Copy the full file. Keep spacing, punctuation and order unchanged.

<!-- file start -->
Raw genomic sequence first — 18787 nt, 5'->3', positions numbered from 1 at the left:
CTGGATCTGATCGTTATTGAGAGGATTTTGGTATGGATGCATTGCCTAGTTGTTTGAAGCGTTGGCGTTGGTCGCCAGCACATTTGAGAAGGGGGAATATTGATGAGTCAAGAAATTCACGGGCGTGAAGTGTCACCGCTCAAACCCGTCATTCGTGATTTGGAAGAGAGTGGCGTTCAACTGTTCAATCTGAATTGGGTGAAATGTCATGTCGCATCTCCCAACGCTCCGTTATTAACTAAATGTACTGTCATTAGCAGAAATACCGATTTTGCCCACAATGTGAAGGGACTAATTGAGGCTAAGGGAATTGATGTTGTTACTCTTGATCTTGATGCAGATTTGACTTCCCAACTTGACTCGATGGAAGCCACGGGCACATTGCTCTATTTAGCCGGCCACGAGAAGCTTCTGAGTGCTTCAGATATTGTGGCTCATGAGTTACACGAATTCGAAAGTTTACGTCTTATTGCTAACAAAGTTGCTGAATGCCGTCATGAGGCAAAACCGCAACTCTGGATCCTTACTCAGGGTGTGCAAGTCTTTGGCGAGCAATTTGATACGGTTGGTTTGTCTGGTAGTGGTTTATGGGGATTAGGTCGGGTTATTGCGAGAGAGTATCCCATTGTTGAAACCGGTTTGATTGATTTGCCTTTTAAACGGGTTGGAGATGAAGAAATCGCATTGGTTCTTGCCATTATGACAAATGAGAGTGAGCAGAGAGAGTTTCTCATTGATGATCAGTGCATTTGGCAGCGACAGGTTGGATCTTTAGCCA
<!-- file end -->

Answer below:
Raw genomic sequence first — 18787 nt, 5'->3', positions numbered from 1 at the left:
CTGGATCTGATCGTTATTGAGAGGATTTTGGTATGGATGCATTGCCTAGTTGTTTGAAGCGTTGGCGTTGGTCGCCAGCACATTTGAGAAGGGGGAATATTGATGAGTCAAGAAATTCACGGGCGTGAAGTGTCACCGCTCAAACCCGTCATTCGTGATTTGGAAGAGAGTGGCGTTCAACTGTTCAATCTGAATTGGGTGAAATGTCATGTCGCATCTCCCAACGCTCCGTTATTAACTAAATGTACTGTCATTAGCAGAAATACCGATTTTGCCCACAATGTGAAGGGACTAATTGAGGCTAAGGGAATTGATGTTGTTACTCTTGATCTTGATGCAGATTTGACTTCCCAACTTGACTCGATGGAAGCCACGGGCACATTGCTCTATTTAGCCGGCCACGAGAAGCTTCTGAGTGCTTCAGATATTGTGGCTCATGAGTTACACGAATTCGAAAGTTTACGTCTTATTGCTAACAAAGTTGCTGAATGCCGTCATGAGGCAAAACCGCAACTCTGGATCCTTACTCAGGGTGTGCAAGTCTTTGGCGAGCAATTTGATACGGTTGGTTTGTCTGGTAGTGGTTTATGGGGATTAGGTCGGGTTATTGCGAGAGAGTATCCCATTGTTGAAACCGGTTTGATTGATTTGCCTTTTAAACGGGTTGGAGATGAAGAAATCGCATTGGTTCTTGCCATTATGACAAATGAGAGTGAGCAGAGAGAGTTTCTCATTGATGATCAGTGCATTTGGCAGCGACAGGTTGGATCTTTAGCCA